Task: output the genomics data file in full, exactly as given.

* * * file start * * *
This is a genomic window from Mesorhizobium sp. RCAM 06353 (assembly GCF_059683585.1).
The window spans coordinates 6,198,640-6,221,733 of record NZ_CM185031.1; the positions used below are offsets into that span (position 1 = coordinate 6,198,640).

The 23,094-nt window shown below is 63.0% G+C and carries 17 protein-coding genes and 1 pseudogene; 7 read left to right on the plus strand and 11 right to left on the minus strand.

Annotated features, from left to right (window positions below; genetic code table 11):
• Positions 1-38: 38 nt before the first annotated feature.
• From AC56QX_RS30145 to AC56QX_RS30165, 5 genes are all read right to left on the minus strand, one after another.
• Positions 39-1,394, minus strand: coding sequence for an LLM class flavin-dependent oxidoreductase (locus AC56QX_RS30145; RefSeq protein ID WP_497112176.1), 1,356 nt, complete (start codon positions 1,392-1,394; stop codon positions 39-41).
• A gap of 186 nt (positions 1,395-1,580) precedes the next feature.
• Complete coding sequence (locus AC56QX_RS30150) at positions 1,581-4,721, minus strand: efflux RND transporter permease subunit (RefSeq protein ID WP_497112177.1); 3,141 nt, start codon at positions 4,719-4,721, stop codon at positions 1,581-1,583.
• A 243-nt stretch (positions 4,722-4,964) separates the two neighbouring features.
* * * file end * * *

This is a genomic window from Mesorhizobium sp. RCAM 06353 (assembly GCF_059683585.1).
The window spans coordinates 6,198,640-6,221,733 of record NZ_CM185031.1; the positions used below are offsets into that span (position 1 = coordinate 6,198,640).

The 23,094-nt window shown below is 63.0% G+C and carries 17 protein-coding genes and 1 pseudogene; 7 read left to right on the plus strand and 11 right to left on the minus strand.

Annotated features, from left to right (window positions below; genetic code table 11):
• Positions 1-38: 38 nt before the first annotated feature.
• From AC56QX_RS30145 to AC56QX_RS30165, 5 genes are all read right to left on the minus strand, one after another.
• Positions 39-1,394, minus strand: coding sequence for an LLM class flavin-dependent oxidoreductase (locus AC56QX_RS30145; RefSeq protein ID WP_497112176.1), 1,356 nt, complete (start codon positions 1,392-1,394; stop codon positions 39-41).
• A gap of 186 nt (positions 1,395-1,580) precedes the next feature.
• Complete coding sequence (locus AC56QX_RS30150) at positions 1,581-4,721, minus strand: efflux RND transporter permease subunit (RefSeq protein ID WP_497112177.1); 3,141 nt, start codon at positions 4,719-4,721, stop codon at positions 1,581-1,583.
• A 243-nt stretch (positions 4,722-4,964) separates the two neighbouring features.